This is the archived version of this course from the Spring 2013 semester. You might find something more recent by visitning my teaching page.
We know from class and from Problem 76 that the expected size of the largest bucket in a regular hash table with \(s=2n\) is \(O((\log n)/(\log\log n))\).
However, this is not a guarantee; for some hash functions, we might get really unlucky and have all the inserted items hash to the same bucket, for example.
Describe an algorithm that does regular hashing and guarantees buckets will always be less than \(O((\log n)/(\log\log n))\) in size, and which also maintains \(s \in O(n)\). (So for example you could have \(s=2n\) or \(s=100n\) but not \(s=n^2\).) The number of elements \(n\) is not known in advance; your algorithm has to adapt to the changing size as it goes along.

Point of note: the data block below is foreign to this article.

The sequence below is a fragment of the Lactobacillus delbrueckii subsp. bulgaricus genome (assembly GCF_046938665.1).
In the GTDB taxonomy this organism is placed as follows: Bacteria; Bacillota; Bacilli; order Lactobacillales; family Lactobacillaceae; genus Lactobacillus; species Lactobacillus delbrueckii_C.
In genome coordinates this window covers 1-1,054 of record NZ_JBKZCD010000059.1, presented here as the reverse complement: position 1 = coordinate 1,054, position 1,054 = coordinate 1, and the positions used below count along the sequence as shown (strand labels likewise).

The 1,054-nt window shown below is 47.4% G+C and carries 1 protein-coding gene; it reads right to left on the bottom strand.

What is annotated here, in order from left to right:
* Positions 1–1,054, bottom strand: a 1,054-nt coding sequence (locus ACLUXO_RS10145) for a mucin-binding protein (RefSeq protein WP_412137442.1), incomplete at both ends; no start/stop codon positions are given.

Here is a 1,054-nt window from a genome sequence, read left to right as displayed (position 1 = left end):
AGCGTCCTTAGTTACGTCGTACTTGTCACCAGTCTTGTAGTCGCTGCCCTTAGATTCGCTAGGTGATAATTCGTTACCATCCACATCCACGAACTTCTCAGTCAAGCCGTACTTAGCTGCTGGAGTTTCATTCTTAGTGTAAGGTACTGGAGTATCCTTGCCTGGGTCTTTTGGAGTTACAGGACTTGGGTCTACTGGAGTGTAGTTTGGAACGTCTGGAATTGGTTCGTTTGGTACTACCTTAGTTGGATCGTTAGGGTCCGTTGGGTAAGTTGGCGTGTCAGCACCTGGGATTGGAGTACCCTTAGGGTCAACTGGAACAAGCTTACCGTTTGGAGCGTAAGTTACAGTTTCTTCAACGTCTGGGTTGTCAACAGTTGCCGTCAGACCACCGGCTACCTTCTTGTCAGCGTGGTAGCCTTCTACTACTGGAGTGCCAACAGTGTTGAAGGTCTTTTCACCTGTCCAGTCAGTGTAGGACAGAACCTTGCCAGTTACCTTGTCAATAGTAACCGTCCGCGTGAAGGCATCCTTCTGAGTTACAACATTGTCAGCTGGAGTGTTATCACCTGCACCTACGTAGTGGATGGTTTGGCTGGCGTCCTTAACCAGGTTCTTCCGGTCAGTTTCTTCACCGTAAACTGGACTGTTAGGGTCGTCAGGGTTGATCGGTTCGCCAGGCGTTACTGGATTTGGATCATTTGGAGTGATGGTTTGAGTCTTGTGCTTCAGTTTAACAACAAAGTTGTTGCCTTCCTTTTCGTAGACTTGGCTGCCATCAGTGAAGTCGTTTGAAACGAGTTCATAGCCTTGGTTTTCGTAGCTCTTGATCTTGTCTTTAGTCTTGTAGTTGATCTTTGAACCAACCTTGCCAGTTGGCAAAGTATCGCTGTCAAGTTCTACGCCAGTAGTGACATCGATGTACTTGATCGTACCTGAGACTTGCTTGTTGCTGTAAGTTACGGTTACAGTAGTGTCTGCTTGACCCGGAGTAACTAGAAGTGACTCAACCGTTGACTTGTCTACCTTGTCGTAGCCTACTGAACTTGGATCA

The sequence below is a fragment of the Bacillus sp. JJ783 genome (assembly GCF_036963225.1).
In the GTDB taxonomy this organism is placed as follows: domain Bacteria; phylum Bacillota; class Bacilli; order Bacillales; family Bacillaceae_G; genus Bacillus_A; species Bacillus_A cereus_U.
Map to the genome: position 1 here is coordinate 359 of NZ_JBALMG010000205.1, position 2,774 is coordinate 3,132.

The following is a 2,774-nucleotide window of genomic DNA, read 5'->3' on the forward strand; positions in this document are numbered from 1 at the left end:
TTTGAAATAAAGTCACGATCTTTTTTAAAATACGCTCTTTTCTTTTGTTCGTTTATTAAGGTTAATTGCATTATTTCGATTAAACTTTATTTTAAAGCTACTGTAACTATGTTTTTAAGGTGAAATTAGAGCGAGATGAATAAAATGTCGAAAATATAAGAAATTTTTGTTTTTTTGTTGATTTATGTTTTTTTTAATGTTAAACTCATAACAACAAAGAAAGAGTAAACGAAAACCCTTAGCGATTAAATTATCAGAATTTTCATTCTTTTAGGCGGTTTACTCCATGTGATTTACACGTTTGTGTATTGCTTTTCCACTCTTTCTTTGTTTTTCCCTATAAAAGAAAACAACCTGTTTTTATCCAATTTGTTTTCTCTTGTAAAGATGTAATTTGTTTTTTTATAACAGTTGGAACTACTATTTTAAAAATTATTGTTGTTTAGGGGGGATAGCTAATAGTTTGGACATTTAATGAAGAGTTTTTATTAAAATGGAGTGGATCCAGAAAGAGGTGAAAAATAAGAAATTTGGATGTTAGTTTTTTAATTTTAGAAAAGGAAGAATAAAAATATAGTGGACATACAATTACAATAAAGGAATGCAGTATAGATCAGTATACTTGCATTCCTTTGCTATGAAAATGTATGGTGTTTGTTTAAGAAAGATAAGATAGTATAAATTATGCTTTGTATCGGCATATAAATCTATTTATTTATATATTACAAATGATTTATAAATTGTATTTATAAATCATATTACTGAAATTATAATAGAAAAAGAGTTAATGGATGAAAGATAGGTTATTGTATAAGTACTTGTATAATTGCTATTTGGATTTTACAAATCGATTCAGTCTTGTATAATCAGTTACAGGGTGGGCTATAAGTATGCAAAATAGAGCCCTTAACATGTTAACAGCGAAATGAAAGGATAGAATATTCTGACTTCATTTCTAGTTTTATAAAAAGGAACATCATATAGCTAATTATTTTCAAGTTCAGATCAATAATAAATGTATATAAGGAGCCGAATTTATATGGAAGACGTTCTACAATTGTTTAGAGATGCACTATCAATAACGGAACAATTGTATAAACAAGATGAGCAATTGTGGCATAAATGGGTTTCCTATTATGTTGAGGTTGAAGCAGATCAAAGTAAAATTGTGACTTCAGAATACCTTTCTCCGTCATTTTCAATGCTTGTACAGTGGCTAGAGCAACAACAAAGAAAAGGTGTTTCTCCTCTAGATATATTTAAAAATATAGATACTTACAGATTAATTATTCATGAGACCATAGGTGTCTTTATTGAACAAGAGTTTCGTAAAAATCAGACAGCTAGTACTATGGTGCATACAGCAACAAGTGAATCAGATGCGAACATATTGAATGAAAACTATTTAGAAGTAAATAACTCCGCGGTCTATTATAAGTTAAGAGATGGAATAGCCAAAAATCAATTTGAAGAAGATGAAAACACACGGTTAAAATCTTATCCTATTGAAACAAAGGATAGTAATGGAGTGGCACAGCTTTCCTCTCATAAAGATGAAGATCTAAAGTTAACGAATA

Specifically, assume that there is a continuous stream of items to insert into your hash table. Describe a way of choosing hash functions, and choosing hash table sizes, so that the size of the hash table never exceeds a constant times the number of things inserted so far, and the size of the largest bucket never exceeds \((\lg n)/(\lg\lg n)\).
The expected total running time of your algorithm, after \(n\) insertions have been performed, should be \(O(n)\).